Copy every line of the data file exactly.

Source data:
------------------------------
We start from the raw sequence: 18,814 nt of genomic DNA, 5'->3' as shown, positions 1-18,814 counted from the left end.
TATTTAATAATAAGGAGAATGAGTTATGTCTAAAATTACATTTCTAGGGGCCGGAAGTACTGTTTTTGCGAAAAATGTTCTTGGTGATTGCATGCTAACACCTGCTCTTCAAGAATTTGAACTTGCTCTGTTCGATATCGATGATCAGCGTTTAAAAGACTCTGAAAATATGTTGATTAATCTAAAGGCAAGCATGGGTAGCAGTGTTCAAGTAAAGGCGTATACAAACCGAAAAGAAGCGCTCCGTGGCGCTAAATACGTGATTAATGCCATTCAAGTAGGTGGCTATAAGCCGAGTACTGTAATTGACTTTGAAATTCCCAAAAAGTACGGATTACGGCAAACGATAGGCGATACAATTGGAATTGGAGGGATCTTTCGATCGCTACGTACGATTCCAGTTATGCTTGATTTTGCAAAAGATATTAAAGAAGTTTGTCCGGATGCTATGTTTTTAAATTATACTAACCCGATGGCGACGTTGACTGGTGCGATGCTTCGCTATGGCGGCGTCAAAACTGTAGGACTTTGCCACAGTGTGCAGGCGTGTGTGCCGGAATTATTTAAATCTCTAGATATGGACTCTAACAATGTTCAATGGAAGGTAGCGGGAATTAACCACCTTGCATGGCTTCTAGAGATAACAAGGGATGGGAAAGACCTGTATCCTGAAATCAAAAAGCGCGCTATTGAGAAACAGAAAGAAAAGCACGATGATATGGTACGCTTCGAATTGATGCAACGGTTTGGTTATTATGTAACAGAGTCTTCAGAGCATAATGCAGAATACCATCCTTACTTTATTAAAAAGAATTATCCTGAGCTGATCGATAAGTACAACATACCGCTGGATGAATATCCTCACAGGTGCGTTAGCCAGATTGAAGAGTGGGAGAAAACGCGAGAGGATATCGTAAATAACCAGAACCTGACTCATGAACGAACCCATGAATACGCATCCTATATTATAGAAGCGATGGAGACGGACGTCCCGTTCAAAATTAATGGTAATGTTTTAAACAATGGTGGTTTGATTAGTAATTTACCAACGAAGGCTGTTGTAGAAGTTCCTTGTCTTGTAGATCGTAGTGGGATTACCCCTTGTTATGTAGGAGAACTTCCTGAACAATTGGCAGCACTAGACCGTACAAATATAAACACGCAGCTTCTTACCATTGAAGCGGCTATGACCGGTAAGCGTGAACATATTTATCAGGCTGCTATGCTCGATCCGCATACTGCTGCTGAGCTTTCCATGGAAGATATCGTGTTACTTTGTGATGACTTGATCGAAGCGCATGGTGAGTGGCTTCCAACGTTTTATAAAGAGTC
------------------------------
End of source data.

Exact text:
We start from the raw sequence: 18,814 nt of genomic DNA, 5'->3' as shown, positions 1-18,814 counted from the left end.
TATTTAATAATAAGGAGAATGAGTTATGTCTAAAATTACATTTCTAGGGGCCGGAAGTACTGTTTTTGCGAAAAATGTTCTTGGTGATTGCATGCTAACACCTGCTCTTCAAGAATTTGAACTTGCTCTGTTCGATATCGATGATCAGCGTTTAAAAGACTCTGAAAATATGTTGATTAATCTAAAGGCAAGCATGGGTAGCAGTGTTCAAGTAAAGGCGTATACAAACCGAAAAGAAGCGCTCCGTGGCGCTAAATACGTGATTAATGCCATTCAAGTAGGTGGCTATAAGCCGAGTACTGTAATTGACTTTGAAATTCCCAAAAAGTACGGATTACGGCAAACGATAGGCGATACAATTGGAATTGGAGGGATCTTTCGATCGCTACGTACGATTCCAGTTATGCTTGATTTTGCAAAAGATATTAAAGAAGTTTGTCCGGATGCTATGTTTTTAAATTATACTAACCCGATGGCGACGTTGACTGGTGCGATGCTTCGCTATGGCGGCGTCAAAACTGTAGGACTTTGCCACAGTGTGCAGGCGTGTGTGCCGGAATTATTTAAATCTCTAGATATGGACTCTAACAATGTTCAATGGAAGGTAGCGGGAATTAACCACCTTGCATGGCTTCTAGAGATAACAAGGGATGGGAAAGACCTGTATCCTGAAATCAAAAAGCGCGCTATTGAGAAACAGAAAGAAAAGCACGATGATATGGTACGCTTCGAATTGATGCAACGGTTTGGTTATTATGTAACAGAGTCTTCAGAGCATAATGCAGAATACCATCCTTACTTTATTAAAAAGAATTATCCTGAGCTGATCGATAAGTACAACATACCGCTGGATGAATATCCTCACAGGTGCGTTAGCCAGATTGAAGAGTGGGAGAAAACGCGAGAGGATATCGTAAATAACCAGAACCTGACTCATGAACGAACCCATGAATACGCATCCTATATTATAGAAGCGATGGAGACGGACGTCCCGTTCAAAATTAATGGTAATGTTTTAAACAATGGTGGTTTGATTAGTAATTTACCAACGAAGGCTGTTGTAGAAGTTCCTTGTCTTGTAGATCGTAGTGGGATTACCCCTTGTTATGTAGGAGAACTTCCTGAACAATTGGCAGCACTAGACCGTACAAATATAAACACGCAGCTTCTTACCATTGAAGCGGCTATGACCGGTAAGCGTGAACATATTTATCAGGCTGCTATGCTCGATCCGCATACTGCTGCTGAGCTTTCCATGGAAGATATCGTGTTACTTTGTGATGACTTGATCGAAGCGCATGGTGAGTGGCTTCCAACGTTTTATAAAGAGTC